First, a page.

Deyan Sudjic is director of the Design Museum, London. He is the author of 100-Mile Cityand The Edifice Complex and the coauthor of The Architecture Pack.

Product Details

ISBN:
9780393070811
Author:
Sudjic, Deyan
Publisher:
W. W. Norton & Company
Subject:
Design, Drafting, Drawing & Presentation
Subject:
Design & Drafting
Subject:
Design -- Social aspects.
Subject:
Design -- Philosophy.
Subject:
Architecture-Drawing and Design
Copyright:
Publication Date:
April 2009
Binding:
HARDCOVER
Grade Level:
General/trade
Language:
English
Illustrations:
71 black-and-white and 5 color illustrat
Pages:
208
Dimensions:
8.30x5.60x.80 in. 1.05 lbs.

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Related Subjects

Arts and Entertainment » Architecture » Drafting
Arts and Entertainment » Architecture » Drawing and Design
Arts and Entertainment » Art » Design History
Business » Advertising

The Language of Things: Understanding the World of Desirable Objects New Hardcover
0 stars - 0 reviews
$24.95 In Stock
Product details 208 pages W. W. Norton & Company - English 9780393070811 Reviews:
"Publishers Weekly Review" by , "Like 'geese force-fed grain until their livers explode, to make foie gras, we are a generation born to consume,' says this witty commentary on rampant consumerism enabled by design innovation. Indeed, Sudjic (director of London's Design Museum and author of The Edifice Complex) says, consumer snobbery and design obsession can border on 'high-functioning autism.' Writing almost conversationally, he explores how 'consumer engineering' expanded the design process, inspiring the world to 'consume [its] way out of the Great Depression' and becoming the present marketing ideal. Luxury, fashion and art, says Sudjic,are the highlights of modern design, with fashion as the 'most developed form of built-in obsolescence' — and consumers are willing to pay dearly for the impermanence. Brimming throughout with primarily British examples, pricing and language, Sudjic's appreciation of first-rate design shows through his vivid descriptions of universally classic functional or aesthetically pleasing archetypes. Especially appealing to marketers and design connoisseurs, this is easily digestible for the average consumers interested in knowingly purchasing quality design for the senses — if they can still afford it in today's economy. 71 b&w illus, 5 color illus. (June)" Publishers Weekly (Copyright Reed Business Information, Inc.)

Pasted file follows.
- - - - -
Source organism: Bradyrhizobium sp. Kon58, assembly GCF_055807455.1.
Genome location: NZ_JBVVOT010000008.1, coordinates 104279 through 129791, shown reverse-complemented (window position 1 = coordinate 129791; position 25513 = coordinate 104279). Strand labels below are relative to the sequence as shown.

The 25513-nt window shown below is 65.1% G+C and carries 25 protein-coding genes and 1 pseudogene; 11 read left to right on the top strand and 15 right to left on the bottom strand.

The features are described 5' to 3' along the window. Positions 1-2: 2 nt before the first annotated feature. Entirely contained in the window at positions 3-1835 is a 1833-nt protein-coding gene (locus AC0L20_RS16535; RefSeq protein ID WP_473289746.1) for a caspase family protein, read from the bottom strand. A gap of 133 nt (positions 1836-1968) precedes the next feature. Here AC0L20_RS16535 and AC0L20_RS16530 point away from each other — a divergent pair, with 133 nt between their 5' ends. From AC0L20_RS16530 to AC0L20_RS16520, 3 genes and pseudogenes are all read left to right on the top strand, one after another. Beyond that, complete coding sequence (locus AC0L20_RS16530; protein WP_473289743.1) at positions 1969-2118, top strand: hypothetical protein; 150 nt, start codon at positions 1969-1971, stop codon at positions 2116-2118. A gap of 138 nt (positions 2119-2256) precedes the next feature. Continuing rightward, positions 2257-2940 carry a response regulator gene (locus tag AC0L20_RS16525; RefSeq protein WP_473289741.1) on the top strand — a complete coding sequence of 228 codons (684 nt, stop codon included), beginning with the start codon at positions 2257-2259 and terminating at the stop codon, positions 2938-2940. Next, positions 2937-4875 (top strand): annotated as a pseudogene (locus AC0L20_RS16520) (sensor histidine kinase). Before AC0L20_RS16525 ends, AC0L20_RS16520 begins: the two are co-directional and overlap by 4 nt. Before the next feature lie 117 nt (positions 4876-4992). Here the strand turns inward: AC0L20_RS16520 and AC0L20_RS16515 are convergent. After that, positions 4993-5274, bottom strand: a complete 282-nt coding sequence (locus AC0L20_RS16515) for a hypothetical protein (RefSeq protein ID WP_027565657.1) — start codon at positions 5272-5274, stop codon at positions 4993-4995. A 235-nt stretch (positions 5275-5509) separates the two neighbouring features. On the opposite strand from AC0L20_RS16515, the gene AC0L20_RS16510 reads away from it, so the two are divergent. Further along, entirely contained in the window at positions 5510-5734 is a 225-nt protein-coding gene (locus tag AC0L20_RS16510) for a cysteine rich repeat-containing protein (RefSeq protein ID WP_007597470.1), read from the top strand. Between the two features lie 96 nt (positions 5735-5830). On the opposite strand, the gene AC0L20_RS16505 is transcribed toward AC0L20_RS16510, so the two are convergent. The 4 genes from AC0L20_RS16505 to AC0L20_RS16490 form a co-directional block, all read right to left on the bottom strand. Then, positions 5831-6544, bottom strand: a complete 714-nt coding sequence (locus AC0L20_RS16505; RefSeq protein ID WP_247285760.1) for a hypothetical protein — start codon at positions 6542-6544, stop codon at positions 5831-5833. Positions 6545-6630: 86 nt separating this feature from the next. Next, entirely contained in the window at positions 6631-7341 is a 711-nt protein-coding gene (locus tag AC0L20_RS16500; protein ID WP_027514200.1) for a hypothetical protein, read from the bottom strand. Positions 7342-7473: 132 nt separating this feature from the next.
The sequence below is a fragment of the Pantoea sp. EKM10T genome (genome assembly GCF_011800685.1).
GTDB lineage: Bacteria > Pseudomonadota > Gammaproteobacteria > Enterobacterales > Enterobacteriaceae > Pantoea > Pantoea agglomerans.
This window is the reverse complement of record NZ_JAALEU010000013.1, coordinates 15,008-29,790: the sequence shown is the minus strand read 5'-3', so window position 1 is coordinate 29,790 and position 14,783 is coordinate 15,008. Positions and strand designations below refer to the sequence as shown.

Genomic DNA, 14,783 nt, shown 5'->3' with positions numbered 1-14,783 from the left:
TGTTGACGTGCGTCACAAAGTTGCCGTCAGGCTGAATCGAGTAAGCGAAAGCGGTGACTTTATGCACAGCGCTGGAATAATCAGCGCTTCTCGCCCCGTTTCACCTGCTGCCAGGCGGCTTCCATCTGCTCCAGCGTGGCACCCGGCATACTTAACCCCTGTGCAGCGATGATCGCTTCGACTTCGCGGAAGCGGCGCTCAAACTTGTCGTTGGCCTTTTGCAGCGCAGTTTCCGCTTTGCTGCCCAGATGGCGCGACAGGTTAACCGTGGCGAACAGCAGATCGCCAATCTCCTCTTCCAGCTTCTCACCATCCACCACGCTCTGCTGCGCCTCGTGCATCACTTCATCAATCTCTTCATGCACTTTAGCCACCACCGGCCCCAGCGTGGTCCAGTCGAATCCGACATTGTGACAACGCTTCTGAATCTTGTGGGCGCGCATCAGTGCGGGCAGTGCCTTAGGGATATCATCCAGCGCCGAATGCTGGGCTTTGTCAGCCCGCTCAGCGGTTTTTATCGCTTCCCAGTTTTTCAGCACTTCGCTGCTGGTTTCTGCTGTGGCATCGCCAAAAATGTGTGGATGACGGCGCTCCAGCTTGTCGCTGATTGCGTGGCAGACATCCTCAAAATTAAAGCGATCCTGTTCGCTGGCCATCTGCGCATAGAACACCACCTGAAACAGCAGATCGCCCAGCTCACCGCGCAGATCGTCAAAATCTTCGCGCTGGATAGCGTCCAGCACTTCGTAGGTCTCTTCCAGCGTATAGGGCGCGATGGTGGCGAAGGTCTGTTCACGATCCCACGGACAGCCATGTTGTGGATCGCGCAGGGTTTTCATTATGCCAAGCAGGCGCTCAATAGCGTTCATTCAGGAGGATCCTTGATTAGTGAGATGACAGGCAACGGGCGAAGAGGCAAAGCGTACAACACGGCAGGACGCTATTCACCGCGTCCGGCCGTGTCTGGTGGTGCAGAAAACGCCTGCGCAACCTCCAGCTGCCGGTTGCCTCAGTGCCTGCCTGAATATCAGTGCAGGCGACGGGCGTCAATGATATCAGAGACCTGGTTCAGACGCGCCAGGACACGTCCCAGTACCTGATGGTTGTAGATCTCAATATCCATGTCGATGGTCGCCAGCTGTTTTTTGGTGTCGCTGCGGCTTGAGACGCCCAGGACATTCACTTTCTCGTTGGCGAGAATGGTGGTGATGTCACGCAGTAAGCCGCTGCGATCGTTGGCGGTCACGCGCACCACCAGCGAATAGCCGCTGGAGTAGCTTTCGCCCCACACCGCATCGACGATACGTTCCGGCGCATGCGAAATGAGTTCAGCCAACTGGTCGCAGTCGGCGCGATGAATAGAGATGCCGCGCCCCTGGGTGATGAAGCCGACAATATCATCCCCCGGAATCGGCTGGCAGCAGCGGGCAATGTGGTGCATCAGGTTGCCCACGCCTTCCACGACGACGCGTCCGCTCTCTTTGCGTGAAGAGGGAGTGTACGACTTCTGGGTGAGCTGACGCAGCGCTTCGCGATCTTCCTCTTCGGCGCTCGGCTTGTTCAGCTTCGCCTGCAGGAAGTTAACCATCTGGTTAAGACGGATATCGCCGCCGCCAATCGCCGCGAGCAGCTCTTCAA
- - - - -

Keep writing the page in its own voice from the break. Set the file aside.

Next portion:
"Synopsis" by , A brilliant exposé of the interaction between art, design, and commerce.
"Synopsis" by , What is it that persuades us to camp outside Apple stores to be the first to buy an iPhone? Why is it that a generation ago a typewriter might have lasted someone a lifetime, but now we write on computers that we upgrade every couple of years to shinier, faster, sleeker models? Why do the clicks of some car doors sound "expensive"? Deyan Sudjic charts our relationship--both innocent and knowing--with all things designed. From the opulent excesses of the catwalk to the playfulness of an Alessi jam jar, he shows how we can be manipulated and seduced by our possessions. With scintillating wit he addresses these questions and more, exploring the reasons why every designer yearns to put a personal stamp on a chair or an adjustable lamp, and where design ends and art begins.